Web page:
Happy Very Belated New Year! This was actually going to be my first post back in January but it didn’t get written. So it’s in the spirit of the New Year except in the latter half of February. Deal with it.
When news first broke about David Bowie’s death, our Gothic Goddess Dina came online and as we IMed, she insisted it couldn’t be right, that it was a hoax (as many were saying). He’d just dropped an album, after all, like two days earlier; how could someone keep mum about dying of cancer while creating and releasing this big album?
Of course, as we all know now, it was true.
Possibly due to a generational thing and that I don’t recall seeing Labyrinth until I was a teen, but I guess I didn’t “get” David Bowie? I enjoyed a few songs and liked some of the movies he was in, and knew he meant a lot to many people I know, but I didn’t mourn the way many others did. It was more a sense of, here is someone beloved by many who did a lot of great things, and I genuinely find it unfortunate he’s gone, but I mostly stepped back from the online sharing of grief because I had none.
But I was incredibly struck when it came out that he’d been working on this last album that dropped right before his death all the time he knew he was dying of cancer. That the last album, a reflection of death and dying, was a parting gift for fans.
Many times, we die unexpectedly. And that’s preferred by many, understandably.
But a lot of people are diagnosed with something terminal and have a much clearer picture of when the clock will run out. To then spend that time creating art, putting together the final piece of your legacy? There is something extraordinary about that.
None of us are getting out of here alive and one of the scariest things I contemplate are the stories I’ll never tell. Take a moment to look at the WIPs you have started, the characters and worlds that exist in your head.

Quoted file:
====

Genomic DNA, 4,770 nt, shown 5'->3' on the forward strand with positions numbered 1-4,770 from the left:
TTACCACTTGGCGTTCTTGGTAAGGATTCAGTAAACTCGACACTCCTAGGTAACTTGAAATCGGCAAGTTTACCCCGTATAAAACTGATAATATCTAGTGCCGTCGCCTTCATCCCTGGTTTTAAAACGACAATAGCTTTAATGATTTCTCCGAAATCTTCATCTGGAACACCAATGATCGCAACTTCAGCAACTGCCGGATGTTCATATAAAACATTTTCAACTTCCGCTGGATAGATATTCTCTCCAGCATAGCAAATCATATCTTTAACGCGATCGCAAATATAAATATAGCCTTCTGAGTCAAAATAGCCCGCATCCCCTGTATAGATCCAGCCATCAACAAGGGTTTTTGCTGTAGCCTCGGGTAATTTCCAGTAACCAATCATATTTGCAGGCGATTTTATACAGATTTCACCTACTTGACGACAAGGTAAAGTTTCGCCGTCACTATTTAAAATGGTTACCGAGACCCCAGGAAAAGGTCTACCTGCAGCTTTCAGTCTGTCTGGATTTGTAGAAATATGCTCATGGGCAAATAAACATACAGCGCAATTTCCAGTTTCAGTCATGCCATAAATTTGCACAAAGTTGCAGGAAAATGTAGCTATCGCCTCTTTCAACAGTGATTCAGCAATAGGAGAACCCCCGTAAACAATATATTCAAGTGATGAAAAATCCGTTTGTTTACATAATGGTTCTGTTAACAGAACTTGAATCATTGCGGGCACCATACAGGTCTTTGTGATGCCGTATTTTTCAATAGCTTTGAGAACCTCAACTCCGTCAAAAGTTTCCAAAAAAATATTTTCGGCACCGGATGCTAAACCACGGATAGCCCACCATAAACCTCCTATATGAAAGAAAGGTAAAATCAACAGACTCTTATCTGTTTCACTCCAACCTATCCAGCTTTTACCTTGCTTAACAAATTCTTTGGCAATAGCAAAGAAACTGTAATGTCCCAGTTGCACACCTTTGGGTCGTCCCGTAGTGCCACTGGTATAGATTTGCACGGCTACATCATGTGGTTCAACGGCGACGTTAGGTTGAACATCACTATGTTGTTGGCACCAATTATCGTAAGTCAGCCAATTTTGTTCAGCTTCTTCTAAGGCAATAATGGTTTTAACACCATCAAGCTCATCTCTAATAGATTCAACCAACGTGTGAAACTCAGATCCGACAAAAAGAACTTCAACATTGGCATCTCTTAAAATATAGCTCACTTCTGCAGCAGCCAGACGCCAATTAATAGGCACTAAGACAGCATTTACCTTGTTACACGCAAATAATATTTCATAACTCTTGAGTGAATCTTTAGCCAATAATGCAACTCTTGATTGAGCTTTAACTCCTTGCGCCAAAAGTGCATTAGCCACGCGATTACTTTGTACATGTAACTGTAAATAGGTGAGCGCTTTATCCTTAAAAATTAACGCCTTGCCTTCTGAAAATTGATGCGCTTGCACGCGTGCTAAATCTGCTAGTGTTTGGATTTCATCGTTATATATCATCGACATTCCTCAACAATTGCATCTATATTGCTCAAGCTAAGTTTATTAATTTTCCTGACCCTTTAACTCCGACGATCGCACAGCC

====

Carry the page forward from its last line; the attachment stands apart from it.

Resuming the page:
When you are gone, so are all the stories you’ve left inside of you.
Maybe you’ll be hit by a bus tomorrow. Or maybe you’ll receive some diagnosis that tells you precisely when you’re going to go. But one thing we all have in common is that we’re going to die, that we’re running out of time. And for creative types, that means realizing the length of time you have to create here is growing shorter every minute that passes.
This doesn’t mean one should rush or start panicking, but being aware of our choices as writers. We get so caught up in the politics of publishing, about who said/did what, about what others think of how we publish, about bad reviews. We hinge our worth on a star rating and incoherent sentence some stranger says on GoodReads.
Not to go all cliche, but are you really going to be thinking about that when you face death? Or are you going to be thinking about the stories dying with you, that your readers will never know? Consider that maybe you don’t need to let all the outside distractions pull you away from your purpose. You do not need to allow all this other bullshit to live rent-free in your head. You can spend your time creating and enjoying what you create in the face of your impending doom.
Take risks. Cut your own path. Care about the craft. Care about the stories. Fuck the rest of the noise.
Because really, it’s how you live that will be left behind when your actual life is gone.